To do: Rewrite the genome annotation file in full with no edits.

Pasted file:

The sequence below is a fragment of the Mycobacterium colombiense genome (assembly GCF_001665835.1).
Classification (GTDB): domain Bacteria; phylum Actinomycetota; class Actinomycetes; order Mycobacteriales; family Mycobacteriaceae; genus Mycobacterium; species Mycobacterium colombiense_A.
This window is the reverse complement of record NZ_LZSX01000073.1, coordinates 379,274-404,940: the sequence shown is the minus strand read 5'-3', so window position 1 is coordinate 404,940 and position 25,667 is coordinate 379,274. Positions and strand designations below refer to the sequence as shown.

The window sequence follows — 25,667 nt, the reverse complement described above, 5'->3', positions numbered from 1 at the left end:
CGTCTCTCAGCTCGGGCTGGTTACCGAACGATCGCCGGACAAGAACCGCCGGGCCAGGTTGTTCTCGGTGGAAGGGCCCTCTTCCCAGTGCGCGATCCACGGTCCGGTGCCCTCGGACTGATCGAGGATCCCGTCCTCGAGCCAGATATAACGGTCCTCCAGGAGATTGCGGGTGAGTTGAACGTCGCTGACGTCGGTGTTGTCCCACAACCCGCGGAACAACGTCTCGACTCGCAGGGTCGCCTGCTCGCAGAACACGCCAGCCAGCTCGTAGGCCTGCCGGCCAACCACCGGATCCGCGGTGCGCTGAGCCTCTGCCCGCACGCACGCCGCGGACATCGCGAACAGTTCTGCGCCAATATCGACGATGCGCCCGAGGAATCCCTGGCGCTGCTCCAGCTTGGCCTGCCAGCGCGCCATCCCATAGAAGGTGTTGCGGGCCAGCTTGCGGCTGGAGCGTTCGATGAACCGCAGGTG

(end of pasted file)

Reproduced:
The sequence below is a fragment of the Mycobacterium colombiense genome (assembly GCF_001665835.1).
Classification (GTDB): domain Bacteria; phylum Actinomycetota; class Actinomycetes; order Mycobacteriales; family Mycobacteriaceae; genus Mycobacterium; species Mycobacterium colombiense_A.
This window is the reverse complement of record NZ_LZSX01000073.1, coordinates 379,274-404,940: the sequence shown is the minus strand read 5'-3', so window position 1 is coordinate 404,940 and position 25,667 is coordinate 379,274. Positions and strand designations below refer to the sequence as shown.

The window sequence follows — 25,667 nt, the reverse complement described above, 5'->3', positions numbered from 1 at the left end:
CGTCTCTCAGCTCGGGCTGGTTACCGAACGATCGCCGGACAAGAACCGCCGGGCCAGGTTGTTCTCGGTGGAAGGGCCCTCTTCCCAGTGCGCGATCCACGGTCCGGTGCCCTCGGACTGATCGAGGATCCCGTCCTCGAGCCAGATATAACGGTCCTCCAGGAGATTGCGGGTGAGTTGAACGTCGCTGACGTCGGTGTTGTCCCACAACCCGCGGAACAACGTCTCGACTCGCAGGGTCGCCTGCTCGCAGAACACGCCAGCCAGCTCGTAGGCCTGCCGGCCAACCACCGGATCCGCGGTGCGCTGAGCCTCTGCCCGCACGCACGCCGCGGACATCGCGAACAGTTCTGCGCCAATATCGACGATGCGCCCGAGGAATCCCTGGCGCTGCTCCAGCTTGGCCTGCCAGCGCGCCATCCCATAGAAGGTGTTGCGGGCCAGCTTGCGGCTGGAGCGTTCGATGAACCGCAGGTG